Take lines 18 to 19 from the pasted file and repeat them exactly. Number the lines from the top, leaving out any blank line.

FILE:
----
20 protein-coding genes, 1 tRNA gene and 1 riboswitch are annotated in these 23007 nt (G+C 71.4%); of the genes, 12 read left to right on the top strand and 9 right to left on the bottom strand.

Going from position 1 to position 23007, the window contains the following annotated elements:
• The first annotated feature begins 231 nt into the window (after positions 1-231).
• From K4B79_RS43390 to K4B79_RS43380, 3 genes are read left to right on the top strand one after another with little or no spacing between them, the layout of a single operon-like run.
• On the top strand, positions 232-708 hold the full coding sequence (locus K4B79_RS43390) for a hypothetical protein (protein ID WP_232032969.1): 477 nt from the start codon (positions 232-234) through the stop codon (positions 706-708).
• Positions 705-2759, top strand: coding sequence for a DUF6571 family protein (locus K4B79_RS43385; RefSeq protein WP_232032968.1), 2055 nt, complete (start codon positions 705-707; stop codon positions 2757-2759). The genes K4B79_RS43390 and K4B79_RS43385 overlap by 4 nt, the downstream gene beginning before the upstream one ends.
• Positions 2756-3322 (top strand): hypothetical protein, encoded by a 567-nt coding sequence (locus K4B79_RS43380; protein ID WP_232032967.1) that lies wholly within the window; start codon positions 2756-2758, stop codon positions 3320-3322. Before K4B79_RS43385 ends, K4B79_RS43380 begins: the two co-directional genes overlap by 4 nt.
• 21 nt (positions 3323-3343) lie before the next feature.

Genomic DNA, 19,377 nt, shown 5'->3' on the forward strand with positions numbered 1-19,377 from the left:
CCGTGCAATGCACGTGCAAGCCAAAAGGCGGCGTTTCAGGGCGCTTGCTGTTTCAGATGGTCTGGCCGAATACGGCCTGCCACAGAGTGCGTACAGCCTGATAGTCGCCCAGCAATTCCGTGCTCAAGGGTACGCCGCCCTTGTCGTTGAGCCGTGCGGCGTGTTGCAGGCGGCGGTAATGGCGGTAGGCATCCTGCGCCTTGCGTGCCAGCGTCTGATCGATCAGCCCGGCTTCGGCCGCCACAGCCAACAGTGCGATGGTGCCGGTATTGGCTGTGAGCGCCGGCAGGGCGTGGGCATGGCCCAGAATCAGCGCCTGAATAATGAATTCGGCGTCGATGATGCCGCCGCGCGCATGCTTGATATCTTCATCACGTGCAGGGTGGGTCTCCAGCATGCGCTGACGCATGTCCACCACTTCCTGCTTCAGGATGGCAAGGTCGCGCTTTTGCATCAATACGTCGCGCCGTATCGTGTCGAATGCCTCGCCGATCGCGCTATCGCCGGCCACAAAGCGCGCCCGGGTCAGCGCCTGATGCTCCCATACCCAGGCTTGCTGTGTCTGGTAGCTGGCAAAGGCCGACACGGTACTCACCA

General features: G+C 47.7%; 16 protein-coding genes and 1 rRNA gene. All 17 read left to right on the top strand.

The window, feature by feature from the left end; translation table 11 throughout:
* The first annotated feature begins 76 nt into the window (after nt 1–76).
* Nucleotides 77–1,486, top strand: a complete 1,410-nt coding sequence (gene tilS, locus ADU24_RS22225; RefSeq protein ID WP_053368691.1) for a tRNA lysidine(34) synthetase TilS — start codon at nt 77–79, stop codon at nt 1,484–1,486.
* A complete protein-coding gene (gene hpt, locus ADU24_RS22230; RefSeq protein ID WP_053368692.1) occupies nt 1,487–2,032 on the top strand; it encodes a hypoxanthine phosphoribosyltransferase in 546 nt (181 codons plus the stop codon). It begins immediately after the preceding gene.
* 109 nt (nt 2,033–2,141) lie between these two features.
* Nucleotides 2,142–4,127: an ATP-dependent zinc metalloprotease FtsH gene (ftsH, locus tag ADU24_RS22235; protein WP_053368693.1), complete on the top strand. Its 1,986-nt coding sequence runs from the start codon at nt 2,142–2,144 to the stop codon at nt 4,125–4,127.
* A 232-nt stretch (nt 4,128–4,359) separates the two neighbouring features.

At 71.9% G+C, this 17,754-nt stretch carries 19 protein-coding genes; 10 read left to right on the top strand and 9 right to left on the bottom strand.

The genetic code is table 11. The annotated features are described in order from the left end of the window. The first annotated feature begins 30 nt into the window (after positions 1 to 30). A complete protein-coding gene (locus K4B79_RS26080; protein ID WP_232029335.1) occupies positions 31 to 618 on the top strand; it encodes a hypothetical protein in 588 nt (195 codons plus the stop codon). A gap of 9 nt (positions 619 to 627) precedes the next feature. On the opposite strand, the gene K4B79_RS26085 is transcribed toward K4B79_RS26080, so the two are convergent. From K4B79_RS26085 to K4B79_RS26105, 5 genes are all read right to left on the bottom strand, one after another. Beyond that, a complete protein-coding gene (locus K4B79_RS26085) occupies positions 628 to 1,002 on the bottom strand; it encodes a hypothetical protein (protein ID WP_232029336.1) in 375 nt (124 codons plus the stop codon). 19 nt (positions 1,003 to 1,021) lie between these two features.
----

* A 232-nt stretch (nt 4,128–4,359) separates the two neighbouring features.

At 71.9% G+C, this 17,754-nt stretch carries 19 protein-coding genes; 10 read left to right on the top strand and 9 right to left on the bottom strand.